Londoner Zach Hoffman, bass player for Wild Domestic, opens up about his excitement for LOLA and musical influences.
Q. How did you get on board to play LOLA?
A while back we played a show with Ian Doig-Phaneuf of A Priori at a place called the Practice Loft [near] Richmond and Dundas. They were blown away by our set and our show and afterwards he came up and asked if we wanted to play LOLA. We were very honoured. For all of us in the band it has been a really big influence musically in London.
Q. Other than your own, which performance are you most looking forward to?
I am probably going to be there all weekend. The one off the top of my head that I am really excited about are Born Ruffians. For me they have been a pretty big influence and [are] one of my favourite bands. That is the thing about LOLA — I am excited to see the bands and when I run into people I know they are like “you should really check out these bands.” Like White Rainbow, I was told to check out [and] My Brightest Diamond for a while. She has got a gorgeous voice, so I am really excited to see that. There are so many. I am going to try and be there all day to see everything.
Q. In what ways do you think festivals like LOLA can help the local music scene?
Andrew Francis has done so much work getting all the bands coming in. They seem to have a really good, nice mix of local talent as well as other bands from North America, but also last year they had a band called Polar Bear that are from the U.K. They somehow are able to bring all these bands together in a way that is appealing to almost everybody. It exposes so many aspects of art, not just musically, but throughout the city all the galleries are putting on these shows. It is amazing. I think there is something for everybody and they are not just confining it just to one person — they are keeping it open-ended.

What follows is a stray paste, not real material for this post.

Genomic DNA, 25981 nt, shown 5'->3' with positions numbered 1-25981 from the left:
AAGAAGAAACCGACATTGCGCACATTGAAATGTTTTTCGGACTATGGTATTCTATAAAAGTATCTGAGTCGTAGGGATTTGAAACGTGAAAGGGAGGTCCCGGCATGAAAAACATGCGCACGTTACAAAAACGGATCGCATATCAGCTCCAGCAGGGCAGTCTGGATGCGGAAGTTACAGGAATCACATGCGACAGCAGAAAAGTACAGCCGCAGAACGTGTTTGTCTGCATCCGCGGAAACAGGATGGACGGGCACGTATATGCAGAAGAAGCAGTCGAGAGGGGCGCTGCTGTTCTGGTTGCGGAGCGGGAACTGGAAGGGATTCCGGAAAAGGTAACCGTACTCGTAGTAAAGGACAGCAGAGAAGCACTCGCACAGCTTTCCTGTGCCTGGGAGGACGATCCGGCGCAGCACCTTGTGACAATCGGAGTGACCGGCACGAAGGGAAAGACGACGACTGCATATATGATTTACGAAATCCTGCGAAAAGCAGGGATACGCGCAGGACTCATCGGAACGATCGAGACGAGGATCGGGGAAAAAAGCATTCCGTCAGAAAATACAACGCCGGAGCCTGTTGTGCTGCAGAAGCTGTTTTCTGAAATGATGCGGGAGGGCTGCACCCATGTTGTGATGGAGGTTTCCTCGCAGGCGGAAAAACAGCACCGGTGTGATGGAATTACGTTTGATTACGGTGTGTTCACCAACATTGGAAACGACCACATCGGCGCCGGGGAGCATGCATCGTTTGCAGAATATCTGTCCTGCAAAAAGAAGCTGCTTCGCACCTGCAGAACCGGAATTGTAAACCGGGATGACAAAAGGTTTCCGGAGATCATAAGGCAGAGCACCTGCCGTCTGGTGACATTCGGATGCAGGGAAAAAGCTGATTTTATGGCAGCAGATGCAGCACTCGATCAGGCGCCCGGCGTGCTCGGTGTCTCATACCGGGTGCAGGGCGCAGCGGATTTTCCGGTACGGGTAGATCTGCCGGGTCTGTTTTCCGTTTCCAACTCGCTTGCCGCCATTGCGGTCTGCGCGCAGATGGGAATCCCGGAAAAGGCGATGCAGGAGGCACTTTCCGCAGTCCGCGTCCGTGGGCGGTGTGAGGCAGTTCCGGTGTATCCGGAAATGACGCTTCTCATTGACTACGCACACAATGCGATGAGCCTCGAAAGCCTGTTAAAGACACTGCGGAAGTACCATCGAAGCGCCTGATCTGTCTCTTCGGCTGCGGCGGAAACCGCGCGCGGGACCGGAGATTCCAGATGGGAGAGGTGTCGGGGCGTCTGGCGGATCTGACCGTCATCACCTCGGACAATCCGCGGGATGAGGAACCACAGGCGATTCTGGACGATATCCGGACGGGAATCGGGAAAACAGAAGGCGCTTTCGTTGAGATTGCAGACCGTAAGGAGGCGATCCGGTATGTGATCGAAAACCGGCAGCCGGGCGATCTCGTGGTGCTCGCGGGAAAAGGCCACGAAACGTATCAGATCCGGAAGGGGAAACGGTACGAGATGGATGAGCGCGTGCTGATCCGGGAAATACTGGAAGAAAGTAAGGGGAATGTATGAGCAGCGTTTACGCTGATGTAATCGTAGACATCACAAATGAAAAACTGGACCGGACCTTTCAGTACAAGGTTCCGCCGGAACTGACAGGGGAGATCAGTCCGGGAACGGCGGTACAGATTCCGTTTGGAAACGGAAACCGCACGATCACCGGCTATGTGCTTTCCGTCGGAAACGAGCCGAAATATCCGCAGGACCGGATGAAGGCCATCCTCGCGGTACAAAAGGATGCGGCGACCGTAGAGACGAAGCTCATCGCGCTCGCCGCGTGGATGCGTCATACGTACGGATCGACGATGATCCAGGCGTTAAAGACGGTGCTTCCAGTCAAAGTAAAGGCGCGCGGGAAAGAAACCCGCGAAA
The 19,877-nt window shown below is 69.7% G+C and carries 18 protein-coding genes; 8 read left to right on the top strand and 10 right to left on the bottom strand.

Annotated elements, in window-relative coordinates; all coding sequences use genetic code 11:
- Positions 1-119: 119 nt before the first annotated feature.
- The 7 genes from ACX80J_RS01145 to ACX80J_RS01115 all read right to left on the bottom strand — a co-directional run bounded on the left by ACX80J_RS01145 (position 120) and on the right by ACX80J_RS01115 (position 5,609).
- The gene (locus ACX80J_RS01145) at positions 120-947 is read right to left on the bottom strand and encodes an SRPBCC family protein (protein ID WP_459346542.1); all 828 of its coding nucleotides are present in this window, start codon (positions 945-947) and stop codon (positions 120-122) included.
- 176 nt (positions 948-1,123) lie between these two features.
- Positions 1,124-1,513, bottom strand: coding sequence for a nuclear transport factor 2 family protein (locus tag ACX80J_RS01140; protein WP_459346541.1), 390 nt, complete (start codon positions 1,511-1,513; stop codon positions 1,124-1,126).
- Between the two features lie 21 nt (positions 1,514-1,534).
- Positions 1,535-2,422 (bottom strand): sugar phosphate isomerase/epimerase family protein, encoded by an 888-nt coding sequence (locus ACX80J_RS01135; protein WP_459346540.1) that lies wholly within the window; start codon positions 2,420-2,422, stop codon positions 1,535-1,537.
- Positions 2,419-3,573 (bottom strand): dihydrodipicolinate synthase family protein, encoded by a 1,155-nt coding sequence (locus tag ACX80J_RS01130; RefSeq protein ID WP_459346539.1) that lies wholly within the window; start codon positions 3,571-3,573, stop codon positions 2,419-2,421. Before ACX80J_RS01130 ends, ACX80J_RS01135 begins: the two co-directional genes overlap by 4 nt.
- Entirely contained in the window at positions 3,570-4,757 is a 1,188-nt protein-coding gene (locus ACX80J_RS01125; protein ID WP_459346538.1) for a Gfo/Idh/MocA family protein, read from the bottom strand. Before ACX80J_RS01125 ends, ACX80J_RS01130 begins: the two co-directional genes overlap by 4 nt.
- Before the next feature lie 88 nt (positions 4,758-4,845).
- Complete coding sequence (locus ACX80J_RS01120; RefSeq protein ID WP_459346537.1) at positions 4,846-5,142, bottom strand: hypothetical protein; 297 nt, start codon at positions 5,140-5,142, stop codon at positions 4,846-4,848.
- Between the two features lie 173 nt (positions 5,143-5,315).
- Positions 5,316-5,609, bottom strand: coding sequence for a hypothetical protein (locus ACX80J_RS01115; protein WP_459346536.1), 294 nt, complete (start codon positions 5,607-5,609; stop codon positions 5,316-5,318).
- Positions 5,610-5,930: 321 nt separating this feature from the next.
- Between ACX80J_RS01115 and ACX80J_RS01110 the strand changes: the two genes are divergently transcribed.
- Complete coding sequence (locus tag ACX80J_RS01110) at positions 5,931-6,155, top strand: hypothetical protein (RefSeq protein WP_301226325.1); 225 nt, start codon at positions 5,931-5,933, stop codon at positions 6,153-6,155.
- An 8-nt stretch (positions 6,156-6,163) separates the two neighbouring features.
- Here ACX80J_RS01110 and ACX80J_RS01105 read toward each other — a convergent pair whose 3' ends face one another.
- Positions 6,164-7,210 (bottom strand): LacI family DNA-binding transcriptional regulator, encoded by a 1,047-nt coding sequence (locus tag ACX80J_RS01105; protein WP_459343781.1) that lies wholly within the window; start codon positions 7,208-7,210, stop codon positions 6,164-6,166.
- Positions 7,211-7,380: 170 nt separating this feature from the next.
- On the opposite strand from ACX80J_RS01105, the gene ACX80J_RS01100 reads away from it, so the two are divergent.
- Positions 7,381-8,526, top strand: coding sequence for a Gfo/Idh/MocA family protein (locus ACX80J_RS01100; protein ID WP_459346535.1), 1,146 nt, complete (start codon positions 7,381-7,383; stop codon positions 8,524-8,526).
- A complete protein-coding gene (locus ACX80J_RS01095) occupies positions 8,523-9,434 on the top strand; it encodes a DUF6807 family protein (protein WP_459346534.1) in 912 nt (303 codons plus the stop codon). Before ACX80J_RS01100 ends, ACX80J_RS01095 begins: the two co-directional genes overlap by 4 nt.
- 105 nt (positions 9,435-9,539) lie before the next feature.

Q. If you could play along side another band who would it be?
I am going to say this, because I have been thinking about this — I was hoping I would be able to mention a band that has been highly influential to me [called] Godspeed You! Black Emperor. They went on hiatus in 2002 and they just decided that they are coming back and are starting to play a few shows. They are a completely instrumental band [from] Montreal. They started out in the early 90s. They have been a huge influence on me and how I write music [and] it would be just phenomenal to get to play with them.
Check out Wild Domestic Friday at 2 p.m. on the Rogers Main Stage.